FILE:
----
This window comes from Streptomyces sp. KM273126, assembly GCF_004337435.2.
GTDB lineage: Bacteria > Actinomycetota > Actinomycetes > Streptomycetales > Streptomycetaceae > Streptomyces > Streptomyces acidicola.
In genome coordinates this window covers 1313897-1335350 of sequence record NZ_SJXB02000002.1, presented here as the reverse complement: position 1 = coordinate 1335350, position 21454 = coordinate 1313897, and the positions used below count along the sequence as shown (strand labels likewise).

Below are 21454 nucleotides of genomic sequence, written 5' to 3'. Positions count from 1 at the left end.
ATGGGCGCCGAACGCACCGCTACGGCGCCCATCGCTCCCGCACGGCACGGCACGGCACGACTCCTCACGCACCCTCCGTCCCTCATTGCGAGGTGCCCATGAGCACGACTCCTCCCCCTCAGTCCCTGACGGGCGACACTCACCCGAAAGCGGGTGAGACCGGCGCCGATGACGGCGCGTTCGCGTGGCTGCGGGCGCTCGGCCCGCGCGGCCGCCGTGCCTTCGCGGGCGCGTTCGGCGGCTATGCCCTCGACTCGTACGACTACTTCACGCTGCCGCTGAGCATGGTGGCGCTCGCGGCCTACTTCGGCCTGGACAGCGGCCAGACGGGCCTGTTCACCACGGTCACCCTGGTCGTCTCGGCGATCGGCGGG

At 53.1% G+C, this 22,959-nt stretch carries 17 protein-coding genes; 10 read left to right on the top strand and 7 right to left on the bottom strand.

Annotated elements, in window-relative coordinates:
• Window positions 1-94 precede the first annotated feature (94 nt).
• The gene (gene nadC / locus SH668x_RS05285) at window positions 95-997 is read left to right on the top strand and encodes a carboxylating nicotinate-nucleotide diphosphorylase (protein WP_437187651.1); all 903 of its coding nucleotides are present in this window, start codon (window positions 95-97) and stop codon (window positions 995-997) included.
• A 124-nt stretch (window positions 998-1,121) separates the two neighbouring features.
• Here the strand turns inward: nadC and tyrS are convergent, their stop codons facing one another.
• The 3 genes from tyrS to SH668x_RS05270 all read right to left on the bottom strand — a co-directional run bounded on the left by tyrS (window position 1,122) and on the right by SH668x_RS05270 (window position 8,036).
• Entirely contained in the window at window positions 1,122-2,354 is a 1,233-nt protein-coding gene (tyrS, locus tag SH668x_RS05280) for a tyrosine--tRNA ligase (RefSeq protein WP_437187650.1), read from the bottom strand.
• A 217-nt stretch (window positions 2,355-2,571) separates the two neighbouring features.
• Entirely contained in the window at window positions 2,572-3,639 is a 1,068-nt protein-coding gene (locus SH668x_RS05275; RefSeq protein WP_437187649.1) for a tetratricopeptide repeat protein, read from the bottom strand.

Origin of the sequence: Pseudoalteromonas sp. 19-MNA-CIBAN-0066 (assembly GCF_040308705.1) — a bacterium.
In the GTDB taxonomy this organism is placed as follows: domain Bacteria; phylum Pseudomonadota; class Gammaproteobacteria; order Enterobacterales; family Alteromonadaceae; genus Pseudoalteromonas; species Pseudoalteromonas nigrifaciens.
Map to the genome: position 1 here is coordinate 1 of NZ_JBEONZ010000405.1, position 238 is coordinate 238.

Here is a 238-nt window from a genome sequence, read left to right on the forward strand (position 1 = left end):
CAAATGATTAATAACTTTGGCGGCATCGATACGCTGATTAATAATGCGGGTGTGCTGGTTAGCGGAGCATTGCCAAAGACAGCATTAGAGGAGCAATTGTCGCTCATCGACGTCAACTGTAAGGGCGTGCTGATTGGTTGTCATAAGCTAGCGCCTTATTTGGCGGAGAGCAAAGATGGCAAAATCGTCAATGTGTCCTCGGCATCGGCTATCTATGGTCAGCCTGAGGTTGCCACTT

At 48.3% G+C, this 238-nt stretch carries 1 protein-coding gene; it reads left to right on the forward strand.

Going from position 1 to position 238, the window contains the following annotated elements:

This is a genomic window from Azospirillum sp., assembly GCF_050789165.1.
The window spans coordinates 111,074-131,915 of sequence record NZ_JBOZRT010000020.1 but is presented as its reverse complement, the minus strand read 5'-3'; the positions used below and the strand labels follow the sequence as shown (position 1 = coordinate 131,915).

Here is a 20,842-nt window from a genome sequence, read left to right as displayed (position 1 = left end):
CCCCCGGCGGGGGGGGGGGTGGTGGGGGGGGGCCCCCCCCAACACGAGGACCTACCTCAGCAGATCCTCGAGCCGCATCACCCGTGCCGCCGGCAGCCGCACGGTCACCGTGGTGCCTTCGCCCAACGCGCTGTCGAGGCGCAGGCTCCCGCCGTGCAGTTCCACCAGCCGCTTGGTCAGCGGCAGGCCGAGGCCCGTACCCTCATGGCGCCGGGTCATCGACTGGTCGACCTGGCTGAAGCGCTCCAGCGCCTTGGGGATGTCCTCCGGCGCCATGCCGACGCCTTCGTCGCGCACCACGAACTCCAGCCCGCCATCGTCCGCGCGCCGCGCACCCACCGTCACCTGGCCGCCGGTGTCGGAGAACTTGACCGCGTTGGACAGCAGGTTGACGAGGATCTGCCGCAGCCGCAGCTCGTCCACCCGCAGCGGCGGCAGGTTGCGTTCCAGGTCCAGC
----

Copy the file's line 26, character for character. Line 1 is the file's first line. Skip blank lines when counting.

CCCCCGGCGGGGGGGGGGGTGGTGGGGGGGGGCCCCCCCCAACACGAGGACCTACCTCAGCAGATCCTCGAGCCGCATCACCCGTGCCGCCGGCAGCCGCACGGTCACCGTGGTGCCTTCGCCCAACGCGCTGTCGAGGCGCAGGCTCCCGCCGTGCAGTTCCACCAGCCGCTTGGTCAGCGGCAGGCCGAGGCCCGTACCCTCATGGCGCCGGGTCATCGACTGGTCGACCTGGCTGAAGCGCTCCAGCGCCTTGGGGATGTCCTCCGGCGCCATGCCGACGCCTTCGTCGCGCACCACGAACTCCAGCCCGCCATCGTCCGCGCGCCGCGCACCCACCGTCACCTGGCCGCCGGTGTCGGAGAACTTGACCGCGTTGGACAGCAGGTTGACGAGGATCTGCCGCAGCCGCAGCTCGTCCACCCGCAGCGGCGGCAGGTTGCGTTCCAGGTCCAGC